Thurmond doesn’t deny the allegations in the story. In an interview with a Times editorial writer, he said he sets high standards for employee performance and is direct with people. But he acknowledged that he has to improve his management and personnel skills. OK, that’s a much better first step than defensiveness.
Next year, Thurmond will be expending time and effort on his campaign to be reelected to another four-year term. But if he wants to earn that term, mending the department, which reportedly has been frozen into near-inaction on some fronts, will be just one of the many failings he’ll need to overcome.
Thurmond has been constructive since he took office in 2019. For example, his department located computer equipment and personal protective gear as well as some COVID-19 tests to distribute to schools. It was a fraction of what was needed, but it helped. He pulled together grants for student mental health, family outreach and community schools, which provide health and social services in addition to the traditional teaching.
Perhaps his biggest accomplishment was advocating for universal transitional kindergarten, which was signed into law last week.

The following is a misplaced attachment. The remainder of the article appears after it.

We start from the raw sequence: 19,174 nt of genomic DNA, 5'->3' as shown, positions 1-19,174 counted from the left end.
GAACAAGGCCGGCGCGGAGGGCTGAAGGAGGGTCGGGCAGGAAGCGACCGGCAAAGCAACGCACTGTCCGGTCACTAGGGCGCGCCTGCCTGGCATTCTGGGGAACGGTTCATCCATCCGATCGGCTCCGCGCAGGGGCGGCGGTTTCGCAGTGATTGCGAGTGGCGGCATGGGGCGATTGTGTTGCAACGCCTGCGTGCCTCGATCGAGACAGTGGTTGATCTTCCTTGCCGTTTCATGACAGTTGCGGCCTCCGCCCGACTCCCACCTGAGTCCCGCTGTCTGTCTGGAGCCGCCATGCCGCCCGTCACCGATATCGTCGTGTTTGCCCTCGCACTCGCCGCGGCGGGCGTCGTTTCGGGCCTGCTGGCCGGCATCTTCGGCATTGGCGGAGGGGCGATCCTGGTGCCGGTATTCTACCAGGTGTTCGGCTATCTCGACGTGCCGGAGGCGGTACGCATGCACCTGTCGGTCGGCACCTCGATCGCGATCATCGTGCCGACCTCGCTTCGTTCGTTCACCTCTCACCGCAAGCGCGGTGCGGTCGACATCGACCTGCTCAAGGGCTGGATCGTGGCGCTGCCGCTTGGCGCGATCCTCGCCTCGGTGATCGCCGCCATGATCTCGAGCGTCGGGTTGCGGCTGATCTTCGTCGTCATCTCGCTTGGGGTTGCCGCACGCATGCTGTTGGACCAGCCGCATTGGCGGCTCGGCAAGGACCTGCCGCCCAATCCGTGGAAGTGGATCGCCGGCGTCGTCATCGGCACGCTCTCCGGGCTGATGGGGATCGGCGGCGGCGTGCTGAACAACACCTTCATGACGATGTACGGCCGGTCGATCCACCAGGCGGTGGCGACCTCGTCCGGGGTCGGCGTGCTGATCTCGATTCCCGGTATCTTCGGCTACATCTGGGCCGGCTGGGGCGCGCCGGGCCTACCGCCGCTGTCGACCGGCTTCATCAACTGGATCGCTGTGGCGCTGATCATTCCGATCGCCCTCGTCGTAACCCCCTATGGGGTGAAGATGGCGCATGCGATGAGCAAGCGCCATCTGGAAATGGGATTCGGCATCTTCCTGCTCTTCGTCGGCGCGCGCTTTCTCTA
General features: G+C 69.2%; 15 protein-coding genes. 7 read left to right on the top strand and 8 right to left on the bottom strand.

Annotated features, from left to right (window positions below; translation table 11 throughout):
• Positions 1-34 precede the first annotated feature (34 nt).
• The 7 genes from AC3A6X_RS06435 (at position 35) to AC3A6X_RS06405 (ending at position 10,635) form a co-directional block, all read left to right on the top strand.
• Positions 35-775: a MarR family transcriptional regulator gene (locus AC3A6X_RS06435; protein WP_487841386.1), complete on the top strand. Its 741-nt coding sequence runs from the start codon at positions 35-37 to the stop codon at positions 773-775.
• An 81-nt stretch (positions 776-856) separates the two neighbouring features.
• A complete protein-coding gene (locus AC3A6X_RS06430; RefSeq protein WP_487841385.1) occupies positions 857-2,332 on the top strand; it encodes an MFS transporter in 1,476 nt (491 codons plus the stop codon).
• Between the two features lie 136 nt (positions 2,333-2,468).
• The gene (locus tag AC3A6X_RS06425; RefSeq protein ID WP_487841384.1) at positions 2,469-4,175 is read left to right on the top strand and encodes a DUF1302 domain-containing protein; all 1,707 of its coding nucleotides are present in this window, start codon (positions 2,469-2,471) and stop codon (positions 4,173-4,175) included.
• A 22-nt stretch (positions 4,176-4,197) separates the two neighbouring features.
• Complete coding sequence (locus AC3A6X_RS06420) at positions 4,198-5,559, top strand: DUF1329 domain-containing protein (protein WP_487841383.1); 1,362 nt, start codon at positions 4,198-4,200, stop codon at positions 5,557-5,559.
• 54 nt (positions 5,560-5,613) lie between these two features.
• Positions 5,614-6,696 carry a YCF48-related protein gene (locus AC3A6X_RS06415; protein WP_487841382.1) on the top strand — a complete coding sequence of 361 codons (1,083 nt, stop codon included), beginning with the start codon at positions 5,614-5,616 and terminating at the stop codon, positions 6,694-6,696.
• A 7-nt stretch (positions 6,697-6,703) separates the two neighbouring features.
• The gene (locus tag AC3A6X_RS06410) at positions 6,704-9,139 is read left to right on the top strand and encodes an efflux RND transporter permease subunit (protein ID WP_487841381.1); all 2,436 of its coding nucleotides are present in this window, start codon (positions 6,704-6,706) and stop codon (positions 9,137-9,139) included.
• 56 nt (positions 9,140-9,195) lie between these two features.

Thurmond’s efforts to increase funding and services to populations in need are admirable, as are his initiatives to get all kids reading by third grade and to improve the academic success of Black students. But those need to result in concrete measures that will bring about real improvement, including a statewide reading curriculum based on a body of real evidence, which might not be popular with all teachers. In other words, Thurmond must take on the tough stuff over the next year.
Before the next election, Californians need to see a state superintendent of public instruction who is more willing to take difficult positions, irritate his allies from time to time, lead school districts with firm opinions and guidance, call out the governor and push hard, and then push again, for policies that will make a meaningful mark on schools.